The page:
David Cameron is to warn that the "stakes are rising" in the battle against extremism as he unveils measures to prevent young people being radicalised.
The Prime Minister will insist the Government cannot turn a "blind eye" to the spread of terrorist ideologies as he launches a new counter-extremism strategy.
The plan will see an extension of powers for passports to be withdrawn from young people at risk of travelling abroad to join groups such as Islamic State (IS).
The mechanism has already been used on several under-16s since it was introduced in July, according to Downing Street, and will now be available for 16- and 17-year-olds.
There will be bans on radical preachers posting material online, and internet firms will work more closely with police to stop extremist material being disseminated.
Anyone with a conviction or civil order for terrorist or extremist activity will also be automatically barred from working with children and vulnerable people.
Mr Cameron, who yesterday announced that an extra £5 million will be ploughed into moderate muslim groups and charities this year, is to reiterate his view that defeating Islamist extremism is the "struggle of our generation".
"It is one of the biggest social problems we need to overcome," he will say.
"We know that extremism is really a symptom; ideology is the root cause - but the stakes are rising and that demands a new approach. So we have a choice - do we choose to turn a blind eye or do we choose to get out there and make the case for our British values?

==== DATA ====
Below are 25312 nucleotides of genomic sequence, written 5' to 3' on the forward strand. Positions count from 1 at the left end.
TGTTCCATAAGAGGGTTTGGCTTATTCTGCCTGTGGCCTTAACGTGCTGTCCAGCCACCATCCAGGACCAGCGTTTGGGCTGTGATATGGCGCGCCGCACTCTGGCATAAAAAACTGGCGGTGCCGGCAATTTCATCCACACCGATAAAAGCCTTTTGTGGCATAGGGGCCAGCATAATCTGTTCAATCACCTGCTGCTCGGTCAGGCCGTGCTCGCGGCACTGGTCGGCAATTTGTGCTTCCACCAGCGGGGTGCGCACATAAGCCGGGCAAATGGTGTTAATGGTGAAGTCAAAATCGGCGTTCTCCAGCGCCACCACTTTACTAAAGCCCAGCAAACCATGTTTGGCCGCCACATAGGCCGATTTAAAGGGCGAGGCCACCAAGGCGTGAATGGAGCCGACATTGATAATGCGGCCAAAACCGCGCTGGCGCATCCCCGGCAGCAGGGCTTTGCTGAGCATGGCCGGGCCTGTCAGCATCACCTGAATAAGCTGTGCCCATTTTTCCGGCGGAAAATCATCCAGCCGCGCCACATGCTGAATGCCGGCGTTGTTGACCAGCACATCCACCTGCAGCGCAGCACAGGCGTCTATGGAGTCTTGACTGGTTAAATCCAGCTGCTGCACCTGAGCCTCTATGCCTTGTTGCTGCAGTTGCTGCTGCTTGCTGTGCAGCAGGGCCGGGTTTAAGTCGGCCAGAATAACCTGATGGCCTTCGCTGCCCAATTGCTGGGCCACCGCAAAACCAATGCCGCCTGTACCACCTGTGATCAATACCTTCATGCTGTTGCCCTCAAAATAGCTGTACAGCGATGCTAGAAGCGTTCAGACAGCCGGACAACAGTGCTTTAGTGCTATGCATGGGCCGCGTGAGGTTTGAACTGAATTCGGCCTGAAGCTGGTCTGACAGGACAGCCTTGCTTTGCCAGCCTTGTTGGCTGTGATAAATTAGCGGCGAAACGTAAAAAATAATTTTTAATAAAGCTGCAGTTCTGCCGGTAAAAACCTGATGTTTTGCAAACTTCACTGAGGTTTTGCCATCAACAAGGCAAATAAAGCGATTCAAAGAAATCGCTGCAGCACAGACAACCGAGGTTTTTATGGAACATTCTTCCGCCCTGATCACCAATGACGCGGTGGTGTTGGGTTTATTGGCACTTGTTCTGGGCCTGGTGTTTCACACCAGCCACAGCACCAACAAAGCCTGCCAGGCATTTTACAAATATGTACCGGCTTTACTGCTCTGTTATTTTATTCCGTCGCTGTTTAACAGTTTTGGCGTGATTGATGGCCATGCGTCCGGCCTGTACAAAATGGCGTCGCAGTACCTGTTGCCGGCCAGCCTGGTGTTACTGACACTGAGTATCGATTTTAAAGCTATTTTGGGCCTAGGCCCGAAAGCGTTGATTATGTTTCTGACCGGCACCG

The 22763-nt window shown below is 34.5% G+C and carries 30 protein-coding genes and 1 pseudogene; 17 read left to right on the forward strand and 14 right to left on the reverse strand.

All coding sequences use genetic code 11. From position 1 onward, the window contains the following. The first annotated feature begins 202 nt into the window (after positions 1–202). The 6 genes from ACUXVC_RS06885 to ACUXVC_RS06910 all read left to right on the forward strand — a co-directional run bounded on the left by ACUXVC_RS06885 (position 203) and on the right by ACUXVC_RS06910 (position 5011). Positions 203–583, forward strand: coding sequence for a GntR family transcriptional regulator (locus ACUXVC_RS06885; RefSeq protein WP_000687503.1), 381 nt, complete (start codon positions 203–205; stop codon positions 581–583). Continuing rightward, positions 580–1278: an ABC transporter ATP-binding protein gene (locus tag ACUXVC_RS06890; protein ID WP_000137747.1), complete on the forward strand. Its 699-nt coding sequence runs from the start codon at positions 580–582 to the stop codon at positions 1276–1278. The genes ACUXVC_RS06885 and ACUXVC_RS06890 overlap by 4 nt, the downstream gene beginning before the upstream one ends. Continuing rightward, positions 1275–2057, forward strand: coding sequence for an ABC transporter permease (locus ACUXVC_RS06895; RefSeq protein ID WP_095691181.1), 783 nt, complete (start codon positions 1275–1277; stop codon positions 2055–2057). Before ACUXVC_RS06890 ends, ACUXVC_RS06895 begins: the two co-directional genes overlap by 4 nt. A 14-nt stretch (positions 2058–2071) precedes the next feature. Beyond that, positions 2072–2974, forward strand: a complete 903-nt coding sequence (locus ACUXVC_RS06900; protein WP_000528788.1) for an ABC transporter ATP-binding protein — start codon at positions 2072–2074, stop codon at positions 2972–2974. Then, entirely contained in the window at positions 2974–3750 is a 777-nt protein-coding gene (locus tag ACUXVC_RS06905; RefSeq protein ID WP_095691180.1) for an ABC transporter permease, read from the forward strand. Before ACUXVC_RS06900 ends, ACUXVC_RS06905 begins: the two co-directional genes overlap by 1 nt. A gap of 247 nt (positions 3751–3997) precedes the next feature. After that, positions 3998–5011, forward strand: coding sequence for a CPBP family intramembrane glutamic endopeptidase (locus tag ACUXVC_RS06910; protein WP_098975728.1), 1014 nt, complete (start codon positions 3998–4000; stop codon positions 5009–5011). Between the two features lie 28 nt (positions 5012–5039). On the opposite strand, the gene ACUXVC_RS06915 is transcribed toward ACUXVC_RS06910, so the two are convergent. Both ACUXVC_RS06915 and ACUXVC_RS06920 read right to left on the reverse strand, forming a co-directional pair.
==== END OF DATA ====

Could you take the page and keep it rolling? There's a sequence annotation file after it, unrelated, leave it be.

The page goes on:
"The Government's new Counter-Extremism Strategy is a clear signal of the choice we have made to take on this poisonous ideology with resolve, determination and the goal of building a greater Britain.
"And a key part of this new approach is going further to protect children and vulnerable people from the risk of radicalisation by empowering parents and public institutions with all the advice, tools and practical support they need."
It is thought Mr Cameron will pledge to act on a review of sharia courts, and declare that all new arrivals to the country should respect "British values".
In a foreword to the strategy, Home Secretary Theresa May apparently defines these as "democracy, free speech, mutual respect and opportunity for all".
Shadow home secretary Andy Burnham said: "This is the greatest challenge of our age and the Prime Minister is right to devote his focus to it.
"For our part, we will always support measures that are reasonable, proportionate and evidence-based. But we have a job to ensure that, in this difficult area, the Government gets the balance right doesn't go beyond that.
"This summer, David Cameron failed to strike that balance by implying that the whole Muslim community 'quietly condones' extremism.
"He should use today's speech to correct that suggestion and set the right context for the difficult decisions that lie ahead by building bridges with the Muslim community.
"As David Davis warns, the PM needs to take care to make sure the measures are not heavy-handed. If he's not careful, they could have the opposite effect and fuel resentment, division and a sense of victimisation.
"The Government must proceed with the utmost caution and Labour will watch carefully to ensure the correct balance is achieved."